We are interested in receiving photographs of amphibians and reptiles that can be used in the publication of the Herp Atlas, on our website or in other Department publications. The photographs should be of excellent quality and should clearly show characteristics that identify the species. We also need photographs that show various developmental stages (e.g. tadpoles, gilled salamanders, egg masses or nests), sexual dimorphism (e.g. front claws on turtles, vent of breeding salamanders), subspecies characteristics (e.g. midland vs. eastern painted turtle), color variation (e.g. striped or checkerboard pattern on garter snakes), or key characteristics (e.g. costal groove on salamanders, post orbital ridges on toads). Prints, slides or digital photos are acceptable, but they must be original. Credit will be given when photographs are used. Please include your name, species name, the county and town and date where the photograph was taken. Submit photos with a completed Herp Survey Card. Photos will be returned.

Our Website is Your Tool for Success

The Herp Atlas website can be a great resource for folks who want to do some directed herping this year. The address is: http://www.dec.ny.gov/animals/7140.html. Here are some suggestions on what to do with the information you'll find there: 1. Look at the species maps on our website and fill in gaps where common species are missing. 2. Expand the known range of rare species by searching blocks directly adjacent to those that are filled in.

Graph of Species Reports

Cabin Fever?

Does the graph showing the bimonthly frequency distribution reflect activity of the species or of the volunteers who are reporting? Perhaps some of both. Chorusing frogs, basking and nesting turtles and warm, spring, "get out of the house" type weather all come together to give us a broad activity peak beginning in early April and extending until early July. But even with our frigid winters and sweltering summers, if you know when, where and how to look, you can continue to atlas. Start looking before you hear the first spring peeper this year. You might be surprised how hardy and active some of these cold-blooded critters really are when the temperature tells you it is still winter.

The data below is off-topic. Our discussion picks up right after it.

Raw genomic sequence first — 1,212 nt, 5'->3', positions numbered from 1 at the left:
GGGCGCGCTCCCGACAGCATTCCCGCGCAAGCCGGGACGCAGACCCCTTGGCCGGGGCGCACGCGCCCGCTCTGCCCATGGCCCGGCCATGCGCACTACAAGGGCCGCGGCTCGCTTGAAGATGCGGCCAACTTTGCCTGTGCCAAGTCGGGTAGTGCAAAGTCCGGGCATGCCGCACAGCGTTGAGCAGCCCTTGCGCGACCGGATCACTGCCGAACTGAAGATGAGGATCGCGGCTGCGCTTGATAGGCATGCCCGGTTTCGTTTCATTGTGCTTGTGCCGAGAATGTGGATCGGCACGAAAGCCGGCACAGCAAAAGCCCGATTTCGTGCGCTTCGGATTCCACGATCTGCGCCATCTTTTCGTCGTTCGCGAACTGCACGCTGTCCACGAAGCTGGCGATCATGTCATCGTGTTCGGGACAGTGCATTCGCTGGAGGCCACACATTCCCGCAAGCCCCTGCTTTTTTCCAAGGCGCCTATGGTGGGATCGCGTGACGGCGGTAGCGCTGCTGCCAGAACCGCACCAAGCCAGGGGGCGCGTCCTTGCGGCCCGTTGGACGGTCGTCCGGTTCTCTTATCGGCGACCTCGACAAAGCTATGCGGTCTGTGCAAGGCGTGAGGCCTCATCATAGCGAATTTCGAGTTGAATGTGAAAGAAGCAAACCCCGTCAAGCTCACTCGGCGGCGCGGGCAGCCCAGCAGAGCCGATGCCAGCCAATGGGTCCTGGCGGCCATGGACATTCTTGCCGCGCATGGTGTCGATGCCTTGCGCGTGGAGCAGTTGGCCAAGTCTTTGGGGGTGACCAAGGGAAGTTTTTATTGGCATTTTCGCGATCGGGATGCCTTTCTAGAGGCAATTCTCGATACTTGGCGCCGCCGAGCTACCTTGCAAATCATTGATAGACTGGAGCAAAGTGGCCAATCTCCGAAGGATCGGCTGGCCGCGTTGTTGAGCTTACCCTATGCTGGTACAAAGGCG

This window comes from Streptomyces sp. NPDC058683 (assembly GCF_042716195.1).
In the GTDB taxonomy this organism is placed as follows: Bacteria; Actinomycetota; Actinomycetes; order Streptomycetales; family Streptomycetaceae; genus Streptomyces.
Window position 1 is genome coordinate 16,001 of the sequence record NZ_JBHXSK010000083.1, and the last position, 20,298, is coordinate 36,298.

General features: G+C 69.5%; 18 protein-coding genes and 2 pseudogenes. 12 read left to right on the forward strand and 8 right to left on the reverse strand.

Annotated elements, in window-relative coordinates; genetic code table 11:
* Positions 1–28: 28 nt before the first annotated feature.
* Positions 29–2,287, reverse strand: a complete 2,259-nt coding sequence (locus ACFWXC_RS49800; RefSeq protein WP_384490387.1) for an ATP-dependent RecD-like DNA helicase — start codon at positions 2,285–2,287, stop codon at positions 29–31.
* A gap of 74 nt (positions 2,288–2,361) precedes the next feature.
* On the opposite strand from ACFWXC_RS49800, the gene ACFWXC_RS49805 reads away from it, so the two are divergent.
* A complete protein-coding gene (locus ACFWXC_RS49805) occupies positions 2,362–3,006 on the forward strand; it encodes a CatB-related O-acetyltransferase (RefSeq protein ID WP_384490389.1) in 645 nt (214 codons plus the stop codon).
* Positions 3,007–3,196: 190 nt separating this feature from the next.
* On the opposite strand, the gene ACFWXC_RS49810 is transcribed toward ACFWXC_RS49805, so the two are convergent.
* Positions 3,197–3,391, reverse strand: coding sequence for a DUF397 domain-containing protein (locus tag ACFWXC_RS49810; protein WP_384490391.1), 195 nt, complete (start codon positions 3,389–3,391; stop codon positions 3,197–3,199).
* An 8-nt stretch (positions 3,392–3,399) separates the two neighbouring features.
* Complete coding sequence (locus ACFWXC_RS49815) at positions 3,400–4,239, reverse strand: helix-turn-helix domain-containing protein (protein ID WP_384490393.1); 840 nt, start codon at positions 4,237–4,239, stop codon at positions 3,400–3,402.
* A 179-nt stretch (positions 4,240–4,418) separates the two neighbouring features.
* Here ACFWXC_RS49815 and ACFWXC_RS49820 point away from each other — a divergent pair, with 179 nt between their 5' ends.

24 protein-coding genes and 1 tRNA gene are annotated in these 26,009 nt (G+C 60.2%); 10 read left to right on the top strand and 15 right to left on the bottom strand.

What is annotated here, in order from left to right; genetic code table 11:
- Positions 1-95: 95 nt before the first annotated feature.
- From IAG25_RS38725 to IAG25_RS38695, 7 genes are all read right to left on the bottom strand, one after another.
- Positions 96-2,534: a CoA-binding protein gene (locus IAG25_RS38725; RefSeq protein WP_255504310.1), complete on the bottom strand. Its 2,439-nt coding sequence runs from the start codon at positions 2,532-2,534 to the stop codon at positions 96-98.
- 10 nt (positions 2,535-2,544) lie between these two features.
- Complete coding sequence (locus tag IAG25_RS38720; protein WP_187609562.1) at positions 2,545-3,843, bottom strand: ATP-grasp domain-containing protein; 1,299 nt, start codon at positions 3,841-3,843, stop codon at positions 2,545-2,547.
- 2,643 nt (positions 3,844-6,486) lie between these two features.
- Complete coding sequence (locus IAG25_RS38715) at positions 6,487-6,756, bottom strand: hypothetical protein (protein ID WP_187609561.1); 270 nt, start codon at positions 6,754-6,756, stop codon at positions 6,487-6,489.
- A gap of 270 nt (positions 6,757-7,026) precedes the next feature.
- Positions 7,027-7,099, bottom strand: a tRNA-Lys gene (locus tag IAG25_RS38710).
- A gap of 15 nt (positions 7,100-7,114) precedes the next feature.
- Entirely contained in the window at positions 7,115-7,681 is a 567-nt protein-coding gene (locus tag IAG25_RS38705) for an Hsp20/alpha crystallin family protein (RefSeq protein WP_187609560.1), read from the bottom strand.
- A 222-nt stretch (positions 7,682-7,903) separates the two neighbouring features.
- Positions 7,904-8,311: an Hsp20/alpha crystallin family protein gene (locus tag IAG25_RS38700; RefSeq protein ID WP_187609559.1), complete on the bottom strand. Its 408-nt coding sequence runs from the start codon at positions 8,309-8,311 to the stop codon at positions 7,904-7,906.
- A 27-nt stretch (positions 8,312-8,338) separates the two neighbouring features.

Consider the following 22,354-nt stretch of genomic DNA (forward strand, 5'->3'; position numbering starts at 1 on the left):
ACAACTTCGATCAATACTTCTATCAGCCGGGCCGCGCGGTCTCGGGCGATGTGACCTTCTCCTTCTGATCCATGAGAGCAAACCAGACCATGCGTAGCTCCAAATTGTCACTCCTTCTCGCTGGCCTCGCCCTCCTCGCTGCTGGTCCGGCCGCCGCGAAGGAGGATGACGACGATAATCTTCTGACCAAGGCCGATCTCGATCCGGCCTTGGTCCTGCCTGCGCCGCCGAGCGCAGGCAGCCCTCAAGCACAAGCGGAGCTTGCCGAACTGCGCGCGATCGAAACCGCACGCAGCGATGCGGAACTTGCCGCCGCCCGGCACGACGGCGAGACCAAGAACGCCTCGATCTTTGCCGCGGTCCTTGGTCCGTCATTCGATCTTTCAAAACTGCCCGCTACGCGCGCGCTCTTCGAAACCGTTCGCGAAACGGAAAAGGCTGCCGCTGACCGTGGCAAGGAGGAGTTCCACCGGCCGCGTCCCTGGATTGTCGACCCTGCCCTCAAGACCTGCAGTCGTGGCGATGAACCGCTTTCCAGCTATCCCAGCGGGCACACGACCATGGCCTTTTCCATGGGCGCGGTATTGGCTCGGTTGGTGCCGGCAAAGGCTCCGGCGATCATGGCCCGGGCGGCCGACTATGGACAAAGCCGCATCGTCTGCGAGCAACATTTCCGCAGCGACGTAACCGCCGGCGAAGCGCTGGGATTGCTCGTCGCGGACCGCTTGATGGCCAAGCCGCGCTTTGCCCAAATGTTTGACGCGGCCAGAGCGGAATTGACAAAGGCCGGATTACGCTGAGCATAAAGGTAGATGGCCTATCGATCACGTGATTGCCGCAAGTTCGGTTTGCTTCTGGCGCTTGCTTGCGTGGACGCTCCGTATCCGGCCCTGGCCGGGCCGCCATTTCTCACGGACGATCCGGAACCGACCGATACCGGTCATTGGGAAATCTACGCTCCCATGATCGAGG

The Final Year

This year marks the final field season for this ten year effort. Our enthusiastic volunteers have been using every opportunity to report their observations. In early December we had several reports of basking snakes and calling spring peepers. The New Year had hardly begun when we started to get calls from volunteers with their first herp sighting of the year. The extended January thaw brought reports of frogs and salamanders. On Long Island tiger salamanders were laying egg masses by the first week of February and spotted salamanders were active as far north as Tompkins County. In 1998, we added 350 volunteers to our list of contributors. Our 1400 contributors submitted a record 14,000 species reports. Our general goal of 15 species per quad will be reached if we make this final year another record year. But while our latest interim map shows that we have some coverage from all parts of the state there is still a need to report even the most common species and plenty of opportunities to fill in significant gaps. For those of you who would like to focus on these gaps, please write and request one of our interim reports. And finally, we expect some atlasers will keep looking until midnight, New Year's Eve when the atlas comes to an end. Thanks to all for making this a great Atlas!

Map of Species Reported by Quadrangle

Acknowledgments

In addition to funding from New York State, support for the New York State Amphibian and Reptile Atlas Project has been provided by the following:
Biodiversity Research Institute State University of New York at Cortland
Institute for Ecosystem Studies Society for the Study of Amphibians and Reptiles
Mohonk Preserve Upstate Herpetological Association
New York Cooperative Fish and Wildlife Research Unit at Cornell University U.S. Fish and Wildlife Service Federal Aid to Endangered Species (Section 6)
New York Turtle & Tortoise Society U.S. Fish and Wildlife Service Partnerships for Wildlife
Return a Gift to Wildlife Tax Checkoff Sabin Conservation Fund
New York Natural Heritage Program The New York Chapter - The Wildlife Society
Harvey and Bernice Weinstein

Atlas Staff

Alvin R. Breisch, Project Director
John W. Ozard, Computer Systems Design
Kimberley C. Hunsinger, Project Coordinator
Christine G. Vitale, Data Control

This issue of the newsletter was printed courtesy of Harvey and Bernice Weinstein.

New York State Amphibian & Reptile Atlas Project
NYSDEC
Bureau of Wildlife
625 Broadway
Albany, NY 12233-4754

REMEMBER...Send in your survey cards as you complete them. This will allow us to track our progress more efficiently and not become backlogged in the fall. Thanks!


  • Contact for this Page
  • NYSDEC
    Bureau of Wildlife
    625 Broadway
    Albany, NY 12233-4754
    518-402-8920
    Send us an email
  • This Page Covers
  • Page applies to all NYS regions